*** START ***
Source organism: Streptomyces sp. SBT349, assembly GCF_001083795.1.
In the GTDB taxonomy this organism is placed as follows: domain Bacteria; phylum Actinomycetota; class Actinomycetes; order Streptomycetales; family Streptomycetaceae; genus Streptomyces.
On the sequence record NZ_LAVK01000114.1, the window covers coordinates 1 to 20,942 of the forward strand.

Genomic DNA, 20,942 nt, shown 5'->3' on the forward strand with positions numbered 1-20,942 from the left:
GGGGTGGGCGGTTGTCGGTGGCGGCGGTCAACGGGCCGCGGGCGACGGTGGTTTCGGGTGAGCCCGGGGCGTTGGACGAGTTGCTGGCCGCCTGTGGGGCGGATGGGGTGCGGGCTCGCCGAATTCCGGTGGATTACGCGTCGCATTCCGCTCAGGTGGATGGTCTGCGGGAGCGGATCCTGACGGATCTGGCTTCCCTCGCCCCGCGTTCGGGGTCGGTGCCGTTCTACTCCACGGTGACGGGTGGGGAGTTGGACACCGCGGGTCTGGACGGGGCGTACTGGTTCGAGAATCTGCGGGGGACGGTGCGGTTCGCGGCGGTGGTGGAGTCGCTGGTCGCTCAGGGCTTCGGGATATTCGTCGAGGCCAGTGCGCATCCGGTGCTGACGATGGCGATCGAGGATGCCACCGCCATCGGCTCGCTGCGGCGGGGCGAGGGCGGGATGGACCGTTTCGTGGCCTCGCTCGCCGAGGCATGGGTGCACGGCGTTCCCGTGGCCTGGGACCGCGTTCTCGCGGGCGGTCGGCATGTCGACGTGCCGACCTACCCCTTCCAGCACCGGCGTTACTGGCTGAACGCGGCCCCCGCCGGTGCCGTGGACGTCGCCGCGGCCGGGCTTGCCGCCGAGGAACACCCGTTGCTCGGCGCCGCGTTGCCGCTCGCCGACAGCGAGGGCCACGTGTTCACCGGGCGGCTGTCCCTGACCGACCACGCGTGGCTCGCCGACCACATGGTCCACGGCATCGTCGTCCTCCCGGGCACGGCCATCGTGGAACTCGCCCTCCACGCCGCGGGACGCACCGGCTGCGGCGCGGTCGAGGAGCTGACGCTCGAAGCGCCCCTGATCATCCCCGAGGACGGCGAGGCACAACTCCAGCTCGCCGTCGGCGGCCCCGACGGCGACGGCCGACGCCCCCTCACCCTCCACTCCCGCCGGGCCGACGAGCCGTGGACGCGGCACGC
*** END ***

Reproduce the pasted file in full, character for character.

Source organism: Streptomyces sp. SBT349, assembly GCF_001083795.1.
In the GTDB taxonomy this organism is placed as follows: domain Bacteria; phylum Actinomycetota; class Actinomycetes; order Streptomycetales; family Streptomycetaceae; genus Streptomyces.
On the sequence record NZ_LAVK01000114.1, the window covers coordinates 1 to 20,942 of the forward strand.

Genomic DNA, 20,942 nt, shown 5'->3' on the forward strand with positions numbered 1-20,942 from the left:
GGGGTGGGCGGTTGTCGGTGGCGGCGGTCAACGGGCCGCGGGCGACGGTGGTTTCGGGTGAGCCCGGGGCGTTGGACGAGTTGCTGGCCGCCTGTGGGGCGGATGGGGTGCGGGCTCGCCGAATTCCGGTGGATTACGCGTCGCATTCCGCTCAGGTGGATGGTCTGCGGGAGCGGATCCTGACGGATCTGGCTTCCCTCGCCCCGCGTTCGGGGTCGGTGCCGTTCTACTCCACGGTGACGGGTGGGGAGTTGGACACCGCGGGTCTGGACGGGGCGTACTGGTTCGAGAATCTGCGGGGGACGGTGCGGTTCGCGGCGGTGGTGGAGTCGCTGGTCGCTCAGGGCTTCGGGATATTCGTCGAGGCCAGTGCGCATCCGGTGCTGACGATGGCGATCGAGGATGCCACCGCCATCGGCTCGCTGCGGCGGGGCGAGGGCGGGATGGACCGTTTCGTGGCCTCGCTCGCCGAGGCATGGGTGCACGGCGTTCCCGTGGCCTGGGACCGCGTTCTCGCGGGCGGTCGGCATGTCGACGTGCCGACCTACCCCTTCCAGCACCGGCGTTACTGGCTGAACGCGGCCCCCGCCGGTGCCGTGGACGTCGCCGCGGCCGGGCTTGCCGCCGAGGAACACCCGTTGCTCGGCGCCGCGTTGCCGCTCGCCGACAGCGAGGGCCACGTGTTCACCGGGCGGCTGTCCCTGACCGACCACGCGTGGCTCGCCGACCACATGGTCCACGGCATCGTCGTCCTCCCGGGCACGGCCATCGTGGAACTCGCCCTCCACGCCGCGGGACGCACCGGCTGCGGCGCGGTCGAGGAGCTGACGCTCGAAGCGCCCCTGATCATCCCCGAGGACGGCGAGGCACAACTCCAGCTCGCCGTCGGCGGCCCCGACGGCGACGGCCGACGCCCCCTCACCCTCCACTCCCGCCGGGCCGACGAGCCGTGGACGCGGCACGC